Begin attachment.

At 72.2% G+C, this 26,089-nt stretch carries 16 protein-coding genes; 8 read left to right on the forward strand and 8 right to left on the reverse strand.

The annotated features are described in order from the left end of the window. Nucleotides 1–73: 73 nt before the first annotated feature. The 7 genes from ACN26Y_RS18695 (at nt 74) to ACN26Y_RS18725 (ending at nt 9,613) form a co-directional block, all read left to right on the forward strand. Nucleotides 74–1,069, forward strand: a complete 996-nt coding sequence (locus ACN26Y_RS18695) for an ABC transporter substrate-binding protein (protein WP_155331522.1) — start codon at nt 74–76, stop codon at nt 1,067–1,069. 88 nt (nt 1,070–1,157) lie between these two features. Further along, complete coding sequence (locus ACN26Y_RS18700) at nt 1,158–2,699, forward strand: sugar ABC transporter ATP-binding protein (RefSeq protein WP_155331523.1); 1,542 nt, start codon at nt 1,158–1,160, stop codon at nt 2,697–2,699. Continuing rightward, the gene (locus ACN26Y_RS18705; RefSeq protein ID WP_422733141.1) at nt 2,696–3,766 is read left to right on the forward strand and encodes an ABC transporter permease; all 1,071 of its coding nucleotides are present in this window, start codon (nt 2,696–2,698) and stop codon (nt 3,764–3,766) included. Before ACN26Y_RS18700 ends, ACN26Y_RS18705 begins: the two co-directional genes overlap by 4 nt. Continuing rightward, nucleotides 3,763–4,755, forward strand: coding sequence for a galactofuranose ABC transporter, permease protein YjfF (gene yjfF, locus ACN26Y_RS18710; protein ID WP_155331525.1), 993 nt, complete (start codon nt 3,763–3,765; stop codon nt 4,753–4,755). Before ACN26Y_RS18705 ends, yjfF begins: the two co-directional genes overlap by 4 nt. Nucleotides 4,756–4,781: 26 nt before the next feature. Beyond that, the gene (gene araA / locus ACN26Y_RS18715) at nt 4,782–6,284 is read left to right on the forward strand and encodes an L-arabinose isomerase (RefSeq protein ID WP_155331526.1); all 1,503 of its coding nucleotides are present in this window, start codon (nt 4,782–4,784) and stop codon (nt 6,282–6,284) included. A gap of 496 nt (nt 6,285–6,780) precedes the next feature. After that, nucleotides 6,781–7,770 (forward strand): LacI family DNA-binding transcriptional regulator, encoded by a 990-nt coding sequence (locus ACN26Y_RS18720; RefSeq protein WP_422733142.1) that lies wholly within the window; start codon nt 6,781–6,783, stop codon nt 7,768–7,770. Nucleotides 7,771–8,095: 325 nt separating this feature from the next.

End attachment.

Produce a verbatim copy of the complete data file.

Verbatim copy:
At 72.2% G+C, this 26,089-nt stretch carries 16 protein-coding genes; 8 read left to right on the forward strand and 8 right to left on the reverse strand.

The annotated features are described in order from the left end of the window. Nucleotides 1–73: 73 nt before the first annotated feature. The 7 genes from ACN26Y_RS18695 (at nt 74) to ACN26Y_RS18725 (ending at nt 9,613) form a co-directional block, all read left to right on the forward strand. Nucleotides 74–1,069, forward strand: a complete 996-nt coding sequence (locus ACN26Y_RS18695) for an ABC transporter substrate-binding protein (protein WP_155331522.1) — start codon at nt 74–76, stop codon at nt 1,067–1,069. 88 nt (nt 1,070–1,157) lie between these two features. Further along, complete coding sequence (locus ACN26Y_RS18700) at nt 1,158–2,699, forward strand: sugar ABC transporter ATP-binding protein (RefSeq protein WP_155331523.1); 1,542 nt, start codon at nt 1,158–1,160, stop codon at nt 2,697–2,699. Continuing rightward, the gene (locus ACN26Y_RS18705; RefSeq protein ID WP_422733141.1) at nt 2,696–3,766 is read left to right on the forward strand and encodes an ABC transporter permease; all 1,071 of its coding nucleotides are present in this window, start codon (nt 2,696–2,698) and stop codon (nt 3,764–3,766) included. Before ACN26Y_RS18700 ends, ACN26Y_RS18705 begins: the two co-directional genes overlap by 4 nt. Continuing rightward, nucleotides 3,763–4,755, forward strand: coding sequence for a galactofuranose ABC transporter, permease protein YjfF (gene yjfF, locus ACN26Y_RS18710; protein ID WP_155331525.1), 993 nt, complete (start codon nt 3,763–3,765; stop codon nt 4,753–4,755). Before ACN26Y_RS18705 ends, yjfF begins: the two co-directional genes overlap by 4 nt. Nucleotides 4,756–4,781: 26 nt before the next feature. Beyond that, the gene (gene araA / locus ACN26Y_RS18715) at nt 4,782–6,284 is read left to right on the forward strand and encodes an L-arabinose isomerase (RefSeq protein ID WP_155331526.1); all 1,503 of its coding nucleotides are present in this window, start codon (nt 4,782–4,784) and stop codon (nt 6,282–6,284) included. A gap of 496 nt (nt 6,285–6,780) precedes the next feature. After that, nucleotides 6,781–7,770 (forward strand): LacI family DNA-binding transcriptional regulator, encoded by a 990-nt coding sequence (locus ACN26Y_RS18720; RefSeq protein WP_422733142.1) that lies wholly within the window; start codon nt 6,781–6,783, stop codon nt 7,768–7,770. Nucleotides 7,771–8,095: 325 nt separating this feature from the next.